CINCINNATI, December 13, 1861.
Saint Louis, Mo.:
SIR: Without the honor of your personal acquaintance I take the liberty to address you, inclosing an article from the Cincinnati Commercial of this morning, in response to an editorial of an earlier date in which the roughest was employed to convey the idea of aberation of mind on the part of General Sherman. I left General S. yesterday morning much improved in health and equanimity by his visit to his family and expecting in a few days to report himself for duty.*
With highest respect, your obedient servant,
P. B. EWING.
GENERAL W. T. SHERMAN.
EDITORS COMMERCIAL: Your editorial paragraph. Wednesday's issue, headed with the name of General W. T. Sherman, excites the surprise and indignation of the friends of that gentleman, who is now here on a brief visit to his family. Every material statement in the paragraph is false. General Sherman never telegraphed to the Department three times in one day on any subject, and never telegraphed, wrote, or suggested the idea of evacuating Kentucky. He was never in command of a brigade at Sedalia, and no subordinate there or elsewhere refused to obey any of his commands for any reason. The only remaining specification in your paragraph is that he frightened the people of Louisville by statements of the force of Buckner and the indefensible state of the city. I cannot assume to say how much the people of Louisville were frightened, and cannot quite see how their fright affects the status of General S. I may, however, be justified in saying that General Sherman was left in command of the Department of the Cumberland with a force, in his opinion, totally inadequate to the emergancy, and expressed himself to that effect very freely to the Department and to all who had a right to know his opinions on the subject. He close not to be drifted into the position of responsibility for results while he was left without the means to accomplish what was expected of him, and accordingly ascked to be relieved from the proper time, without any interval of rest, he reported for duty to Major-General Halleck, and was immediately ordered to the line on the West Pacific Railroad for special service, with authority to assume full command in that quarter. This option he did not exercise, but having effected the special object of his instructions, returned to headquarters at Saint Louis. Having been in constant command of a brigade, or of a division, since June last, he left the necessity of a short respite from labor, and having obtained the requisite leave is spending a few days with his family in this place. I do not think the newspapers quite the proper arena for discussion of military questions while the campaign is in progress, but, while it throws some light on the subject in hand, it will give no aid and comfort to the enemy to know that General Sherman's request to be relieved from the command of the Department of the Cumberland was followed by orders from the War Department, concentrating under his successor a very heavy force additional to the troops there when his request was preferred. I trust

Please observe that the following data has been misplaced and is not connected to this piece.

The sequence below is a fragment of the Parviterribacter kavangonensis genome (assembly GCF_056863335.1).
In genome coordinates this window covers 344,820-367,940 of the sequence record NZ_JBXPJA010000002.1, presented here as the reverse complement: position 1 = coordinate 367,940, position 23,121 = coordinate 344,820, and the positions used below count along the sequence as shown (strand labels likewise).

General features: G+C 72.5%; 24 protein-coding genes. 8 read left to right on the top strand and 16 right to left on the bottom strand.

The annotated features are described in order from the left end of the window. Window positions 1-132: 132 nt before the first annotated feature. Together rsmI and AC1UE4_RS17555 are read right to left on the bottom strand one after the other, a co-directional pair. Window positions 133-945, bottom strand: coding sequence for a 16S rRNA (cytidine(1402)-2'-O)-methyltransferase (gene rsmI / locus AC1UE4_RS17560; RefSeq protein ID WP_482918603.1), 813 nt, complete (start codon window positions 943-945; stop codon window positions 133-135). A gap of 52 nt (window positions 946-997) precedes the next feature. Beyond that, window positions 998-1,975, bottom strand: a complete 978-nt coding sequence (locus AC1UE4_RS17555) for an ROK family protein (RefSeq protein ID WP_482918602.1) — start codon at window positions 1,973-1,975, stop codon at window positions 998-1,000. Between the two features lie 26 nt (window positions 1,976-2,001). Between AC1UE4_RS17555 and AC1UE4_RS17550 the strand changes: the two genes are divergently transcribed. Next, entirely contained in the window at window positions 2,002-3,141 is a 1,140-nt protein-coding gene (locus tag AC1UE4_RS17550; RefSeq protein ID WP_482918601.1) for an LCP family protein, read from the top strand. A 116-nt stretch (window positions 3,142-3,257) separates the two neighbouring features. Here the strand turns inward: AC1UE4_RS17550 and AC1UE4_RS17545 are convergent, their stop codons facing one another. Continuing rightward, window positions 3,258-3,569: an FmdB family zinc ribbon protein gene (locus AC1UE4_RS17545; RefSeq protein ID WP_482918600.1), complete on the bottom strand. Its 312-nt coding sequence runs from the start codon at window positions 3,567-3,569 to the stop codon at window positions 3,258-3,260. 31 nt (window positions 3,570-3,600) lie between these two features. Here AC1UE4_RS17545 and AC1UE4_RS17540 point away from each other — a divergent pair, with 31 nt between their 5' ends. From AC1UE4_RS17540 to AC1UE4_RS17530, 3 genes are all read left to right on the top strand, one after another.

* For Halleck's reply, see VOL. VIII, p. 441.